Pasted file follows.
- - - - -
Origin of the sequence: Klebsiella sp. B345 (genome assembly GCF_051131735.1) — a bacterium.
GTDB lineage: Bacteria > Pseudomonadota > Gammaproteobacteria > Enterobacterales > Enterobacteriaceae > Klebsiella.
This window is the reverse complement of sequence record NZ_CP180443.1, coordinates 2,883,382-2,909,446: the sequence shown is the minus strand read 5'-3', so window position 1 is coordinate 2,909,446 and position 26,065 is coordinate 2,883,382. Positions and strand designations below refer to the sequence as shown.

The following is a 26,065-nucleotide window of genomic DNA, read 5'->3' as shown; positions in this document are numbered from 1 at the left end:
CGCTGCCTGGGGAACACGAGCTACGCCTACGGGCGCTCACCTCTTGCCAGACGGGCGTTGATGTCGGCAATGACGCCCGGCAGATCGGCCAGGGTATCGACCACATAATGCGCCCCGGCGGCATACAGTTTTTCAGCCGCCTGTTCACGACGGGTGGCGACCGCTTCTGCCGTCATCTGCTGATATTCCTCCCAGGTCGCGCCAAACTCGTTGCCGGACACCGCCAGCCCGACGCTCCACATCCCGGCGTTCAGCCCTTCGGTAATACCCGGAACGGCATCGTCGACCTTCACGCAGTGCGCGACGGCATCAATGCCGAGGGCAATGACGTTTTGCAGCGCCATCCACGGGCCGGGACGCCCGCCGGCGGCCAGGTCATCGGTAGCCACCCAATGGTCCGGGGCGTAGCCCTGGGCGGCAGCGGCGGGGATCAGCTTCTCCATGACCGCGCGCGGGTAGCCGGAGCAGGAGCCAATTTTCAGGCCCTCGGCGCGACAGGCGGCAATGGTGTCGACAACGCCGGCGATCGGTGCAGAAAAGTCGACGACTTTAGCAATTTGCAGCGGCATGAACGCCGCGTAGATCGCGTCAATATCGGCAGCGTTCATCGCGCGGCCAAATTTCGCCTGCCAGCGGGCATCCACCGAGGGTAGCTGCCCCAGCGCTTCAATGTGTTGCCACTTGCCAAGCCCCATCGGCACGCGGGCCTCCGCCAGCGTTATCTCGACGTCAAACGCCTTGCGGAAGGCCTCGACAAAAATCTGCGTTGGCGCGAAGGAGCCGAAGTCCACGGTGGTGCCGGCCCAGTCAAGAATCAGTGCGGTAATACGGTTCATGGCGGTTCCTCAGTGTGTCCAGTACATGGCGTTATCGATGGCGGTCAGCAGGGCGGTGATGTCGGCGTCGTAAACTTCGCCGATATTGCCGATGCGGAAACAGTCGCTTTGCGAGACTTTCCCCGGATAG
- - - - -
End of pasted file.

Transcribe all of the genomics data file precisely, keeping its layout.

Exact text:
Origin of the sequence: Klebsiella sp. B345 (genome assembly GCF_051131735.1) — a bacterium.
GTDB lineage: Bacteria > Pseudomonadota > Gammaproteobacteria > Enterobacterales > Enterobacteriaceae > Klebsiella.
This window is the reverse complement of sequence record NZ_CP180443.1, coordinates 2,883,382-2,909,446: the sequence shown is the minus strand read 5'-3', so window position 1 is coordinate 2,909,446 and position 26,065 is coordinate 2,883,382. Positions and strand designations below refer to the sequence as shown.

The following is a 26,065-nucleotide window of genomic DNA, read 5'->3' as shown; positions in this document are numbered from 1 at the left end:
CGCTGCCTGGGGAACACGAGCTACGCCTACGGGCGCTCACCTCTTGCCAGACGGGCGTTGATGTCGGCAATGACGCCCGGCAGATCGGCCAGGGTATCGACCACATAATGCGCCCCGGCGGCATACAGTTTTTCAGCCGCCTGTTCACGACGGGTGGCGACCGCTTCTGCCGTCATCTGCTGATATTCCTCCCAGGTCGCGCCAAACTCGTTGCCGGACACCGCCAGCCCGACGCTCCACATCCCGGCGTTCAGCCCTTCGGTAATACCCGGAACGGCATCGTCGACCTTCACGCAGTGCGCGACGGCATCAATGCCGAGGGCAATGACGTTTTGCAGCGCCATCCACGGGCCGGGACGCCCGCCGGCGGCCAGGTCATCGGTAGCCACCCAATGGTCCGGGGCGTAGCCCTGGGCGGCAGCGGCGGGGATCAGCTTCTCCATGACCGCGCGCGGGTAGCCGGAGCAGGAGCCAATTTTCAGGCCCTCGGCGCGACAGGCGGCAATGGTGTCGACAACGCCGGCGATCGGTGCAGAAAAGTCGACGACTTTAGCAATTTGCAGCGGCATGAACGCCGCGTAGATCGCGTCAATATCGGCAGCGTTCATCGCGCGGCCAAATTTCGCCTGCCAGCGGGCATCCACCGAGGGTAGCTGCCCCAGCGCTTCAATGTGTTGCCACTTGCCAAGCCCCATCGGCACGCGGGCCTCCGCCAGCGTTATCTCGACGTCAAACGCCTTGCGGAAGGCCTCGACAAAAATCTGCGTTGGCGCGAAGGAGCCGAAGTCCACGGTGGTGCCGGCCCAGTCAAGAATCAGTGCGGTAATACGGTTCATGGCGGTTCCTCAGTGTGTCCAGTACATGGCGTTATCGATGGCGGTCAGCAGGGCGGTGATGTCGGCGTCGTAAACTTCGCCGATATTGCCGATGCGGAAACAGTCGCTTTGCGAGACTTTCCCCGGATAG